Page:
Five months after a Long Island grandmother was killed walking home, an
insurance company demanded that her shattered family pay more than $6,000
— to repair the car that mowed her down.
“I was shocked,” said the grieving daughter of 70-year-old
Anna Cedeno after her mother was fatally struck by a 2012 BMW on a Westbury
road in April.
Cedeno, a retired seamstress who emigrated from Ecuador in the early 70s,
had beaten stomach cancer six years ago and was enjoying her new lease
on life by cooking and spending time with her four grandkids, said the
Cedeno went to the Costco store in Westbury on April 2 to buy calcium supplements
and a $5 rotisserie chicken, her daughter said.
At 8 p.m., the grandmother left the store and began walking across Old
Country Road toward a bus stop.
But before she got there, she was struck in the westbound lane by a BMW
driven by 57-year-old physical therapist Sherrie Glasser-Mayrsohn, a police
report said. Cedeno was taken to a nearby hospital, where she died two
“She wasn’t just my mom, she was my best friend,” Monica
Glasser-Mayrsohn was not issued a citation by cops, who noted on the report
that Cedeno was “not crossing in a crosswalk” or at a traffic
light. Glasser-Mayrsohn did not return a call seeking comment.
After the accident, Monica hired a lawyer,
Daniel Flanzig, to sue Glasser-Mayrsohn for negligence, claiming the driver could have
avoided the accident by paying more attention to the road.
Flanzig could even file the suit, he received a letter from Glasser-Mayrsohn’s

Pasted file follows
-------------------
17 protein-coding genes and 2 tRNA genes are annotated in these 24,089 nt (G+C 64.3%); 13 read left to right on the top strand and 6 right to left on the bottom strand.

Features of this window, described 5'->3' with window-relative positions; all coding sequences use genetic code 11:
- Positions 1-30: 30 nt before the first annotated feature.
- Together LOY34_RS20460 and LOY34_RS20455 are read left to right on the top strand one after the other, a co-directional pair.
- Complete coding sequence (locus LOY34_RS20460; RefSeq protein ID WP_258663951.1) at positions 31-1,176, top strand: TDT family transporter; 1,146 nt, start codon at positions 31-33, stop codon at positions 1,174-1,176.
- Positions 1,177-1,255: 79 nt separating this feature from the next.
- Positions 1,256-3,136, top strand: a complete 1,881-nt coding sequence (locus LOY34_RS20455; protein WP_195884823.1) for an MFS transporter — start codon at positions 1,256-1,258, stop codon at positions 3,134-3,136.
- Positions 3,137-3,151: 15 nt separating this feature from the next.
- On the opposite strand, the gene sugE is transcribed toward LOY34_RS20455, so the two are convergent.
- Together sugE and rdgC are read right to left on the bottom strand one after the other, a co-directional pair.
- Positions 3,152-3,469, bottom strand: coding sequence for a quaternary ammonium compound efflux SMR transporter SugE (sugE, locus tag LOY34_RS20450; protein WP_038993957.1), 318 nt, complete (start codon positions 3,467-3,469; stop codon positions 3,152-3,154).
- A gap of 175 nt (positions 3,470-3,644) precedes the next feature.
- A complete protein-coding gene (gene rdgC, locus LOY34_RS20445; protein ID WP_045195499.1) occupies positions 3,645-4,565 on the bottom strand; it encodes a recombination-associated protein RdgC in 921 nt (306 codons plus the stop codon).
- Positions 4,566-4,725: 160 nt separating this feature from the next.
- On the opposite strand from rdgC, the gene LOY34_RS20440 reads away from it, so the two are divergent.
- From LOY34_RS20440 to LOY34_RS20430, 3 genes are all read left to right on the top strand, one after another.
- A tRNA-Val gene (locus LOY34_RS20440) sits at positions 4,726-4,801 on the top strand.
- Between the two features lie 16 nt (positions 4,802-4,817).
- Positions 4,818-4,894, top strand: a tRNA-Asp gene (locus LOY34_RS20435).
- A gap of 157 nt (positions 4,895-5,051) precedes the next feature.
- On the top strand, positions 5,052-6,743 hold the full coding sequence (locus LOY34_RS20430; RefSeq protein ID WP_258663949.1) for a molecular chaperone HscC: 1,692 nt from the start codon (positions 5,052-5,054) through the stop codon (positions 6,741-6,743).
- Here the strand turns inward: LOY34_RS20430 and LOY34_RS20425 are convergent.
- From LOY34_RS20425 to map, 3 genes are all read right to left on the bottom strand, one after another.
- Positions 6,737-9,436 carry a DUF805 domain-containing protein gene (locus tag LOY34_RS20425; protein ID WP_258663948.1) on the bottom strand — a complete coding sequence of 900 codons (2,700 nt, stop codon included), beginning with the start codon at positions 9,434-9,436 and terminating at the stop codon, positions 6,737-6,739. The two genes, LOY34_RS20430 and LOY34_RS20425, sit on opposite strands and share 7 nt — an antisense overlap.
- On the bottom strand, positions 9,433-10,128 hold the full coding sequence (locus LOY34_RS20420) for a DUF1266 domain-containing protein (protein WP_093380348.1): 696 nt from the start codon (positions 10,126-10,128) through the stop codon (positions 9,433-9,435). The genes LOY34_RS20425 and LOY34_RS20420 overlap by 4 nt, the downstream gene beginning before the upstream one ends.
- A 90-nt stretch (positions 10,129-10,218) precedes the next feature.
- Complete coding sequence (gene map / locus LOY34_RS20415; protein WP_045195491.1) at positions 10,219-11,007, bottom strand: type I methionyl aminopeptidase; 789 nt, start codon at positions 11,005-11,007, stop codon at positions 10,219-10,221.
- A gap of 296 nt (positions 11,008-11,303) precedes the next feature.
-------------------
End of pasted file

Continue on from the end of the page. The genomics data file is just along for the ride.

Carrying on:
“Our investigation shows that your client was responsible for the
accident,” the letter said. “We now look forward to your client’s
estate for payment of the damages to our policyholder’s vehicle.”
The letter specified the damages to the Beemer at $6,245.09.
Flanzig said he was “absolutely stunned.”
“It just shows a lack of sympathy for the death of this woman’s
mother,” the lawyer said.
He noted that insurers of drivers do not routinely seek to collect damages
from fatal and non-fatal accident victims — even if the victim was
responsible for the accident.
On Friday, a Post reporter asked PURE’s president about the letter.
Hours later, the insurer dropped its collection effort, issuing a statement
that said in part:
“Our sympathies go out to the family and loved ones of Ms. Cedeno
. . . s a company policy, as well as due to the extremely sensitive nature
of this tragedy, we are reluctant to go into great detail about the circumstances
of an open claim. We can confirm it would not be our policy to pursue
recovery of damages in a case like this.“We acknowledge that a letter
was written and sent by an otherwise excellent claims professional. .
. that created the impression that reimbursement would be pursued even
if there was no applicable insurance. This runs counter to our position,
and [the claims professional] should not have written the letter.’’